11 April 2024

Finding community with our Armed Forces Programme: Graham

Two individuals in formal attire stand at a train station; one holds a wreath of red poppies and the other displays a medal and a ticket.
The only way that I could get on top of it was to have a drink – I stopped drinking beer and started drinking vodka to subdue the anxiety.

Graham, 51, Cornwall

Graham's story

When did it all start?

Graham began his career working in the Armed Forces, joining in August 1987.

“After leaving the army, I experienced quite acute anxiety, and I sought counselling for it instead of medication. I received cognitive behavioural therapy (CBT) - which worked - but all the way along, I carried on drinking. Looking back, I can see that the drinking was ramping up, always. It was the go-to: if something went wrong, you drank. If something went well, you drank.”

The CBT helped to keep Graham's anxiety at bay, along with regularly pursuing his hobbies, including mountain biking. However, four years ago, Graham’s eldest son suddenly passed away.

"It was a very traumatic and sad time, but looking back on it now, I didn’t deal with it and continued to work solidly. I was away from home, three to four nights a week. There was a lot of drinking which masked and delayed the grief – I buried it, and only now have I started to deal with it.”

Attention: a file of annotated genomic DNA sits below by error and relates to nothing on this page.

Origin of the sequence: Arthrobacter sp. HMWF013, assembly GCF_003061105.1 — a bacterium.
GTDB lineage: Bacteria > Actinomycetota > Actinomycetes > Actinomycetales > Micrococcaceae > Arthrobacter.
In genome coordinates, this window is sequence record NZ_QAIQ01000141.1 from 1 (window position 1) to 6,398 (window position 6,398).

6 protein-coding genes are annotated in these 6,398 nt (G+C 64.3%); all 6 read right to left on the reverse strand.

This period of Graham's life coincided with the start of the Covid-19 pandemic in March 2020. Graham suddenly found himself locked down at home, and his drinking escalated.

“I started making excuses as to why 'it’s okay' to have a drink during the day. This went on through lockdown, and it just got worse and worse until I was at a point where I’d stopped drinking for enjoyment - the depression and anxiety was really high. The only way that I could get on top of it was to have a drink – I stopped drinking beer and started drinking vodka to subdue the anxiety.”

What support did you seek?

Concerned for his wellbeing, Graham's partner helped him find a rehab centre. He checked in for 28 days. It was at this point that Graham had a 'lightbulb moment'.

“I thought rehab was brilliant, I started eating properly again, and I completed all the courses – including meditation. It was an amazing experience because I didn’t miss alcohol – I was drinking cups of tea like they were going out of fashion."

To aid Graham’s recovery, his partner contacted WithYou, and spoke to Mark Thomas, WithYou’s Armed Forces Coordinator.

“My partner spoke with Mark, and he was amazing – he was very understanding and keen to help us. I was then assigned a Recovery Worker called Alan, who is also ex-forces, which really helped. Mark was so supportive and good to talk to. He encouraged me to go along to a session with ex-veterans. I really enjoyed listening to other people’s experiences, and it made me realise that we are all in the same boat.”

What is life like now?

“Since then, I've attended any function that Mark has offered me, which has spurred me on to help even further. There's always different things going on that I can be involved with. I’ve recently signed up for the defence gardening session at the Eden Project, which I’m really looking forward to. I really want to work for WithYou and help others who have gone through similar experiences.” 

At WithYou, Graham was able to find community and connect with like-minded veterans and people. His story reminds us that it's okay to ask for help, and the positive impact doing so can have.

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